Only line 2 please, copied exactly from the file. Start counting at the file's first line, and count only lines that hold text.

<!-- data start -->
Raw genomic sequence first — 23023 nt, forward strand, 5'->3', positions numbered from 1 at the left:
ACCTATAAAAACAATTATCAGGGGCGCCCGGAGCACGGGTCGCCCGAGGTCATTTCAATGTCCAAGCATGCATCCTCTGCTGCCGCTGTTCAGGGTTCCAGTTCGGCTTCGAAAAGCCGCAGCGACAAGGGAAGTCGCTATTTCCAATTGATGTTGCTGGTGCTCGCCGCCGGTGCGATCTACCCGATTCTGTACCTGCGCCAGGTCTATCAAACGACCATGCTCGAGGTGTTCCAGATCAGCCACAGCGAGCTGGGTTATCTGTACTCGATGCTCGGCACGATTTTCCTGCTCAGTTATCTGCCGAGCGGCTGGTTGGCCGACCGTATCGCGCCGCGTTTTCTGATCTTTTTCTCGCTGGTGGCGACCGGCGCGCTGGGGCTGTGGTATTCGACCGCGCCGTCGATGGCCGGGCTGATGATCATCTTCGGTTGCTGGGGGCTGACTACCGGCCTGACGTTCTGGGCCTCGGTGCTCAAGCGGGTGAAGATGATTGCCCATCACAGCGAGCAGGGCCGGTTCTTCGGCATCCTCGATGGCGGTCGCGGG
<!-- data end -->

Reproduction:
ACCTATAAAAACAATTATCAGGGGCGCCCGGAGCACGGGTCGCCCGAGGTCATTTCAATGTCCAAGCATGCATCCTCTGCTGCCGCTGTTCAGGGTTCCAGTTCGGCTTCGAAAAGCCGCAGCGACAAGGGAAGTCGCTATTTCCAATTGATGTTGCTGGTGCTCGCCGCCGGTGCGATCTACCCGATTCTGTACCTGCGCCAGGTCTATCAAACGACCATGCTCGAGGTGTTCCAGATCAGCCACAGCGAGCTGGGTTATCTGTACTCGATGCTCGGCACGATTTTCCTGCTCAGTTATCTGCCGAGCGGCTGGTTGGCCGACCGTATCGCGCCGCGTTTTCTGATCTTTTTCTCGCTGGTGGCGACCGGCGCGCTGGGGCTGTGGTATTCGACCGCGCCGTCGATGGCCGGGCTGATGATCATCTTCGGTTGCTGGGGGCTGACTACCGGCCTGACGTTCTGGGCCTCGGTGCTCAAGCGGGTGAAGATGATTGCCCATCACAGCGAGCAGGGCCGGTTCTTCGGCATCCTCGATGGCGGTCGCGGG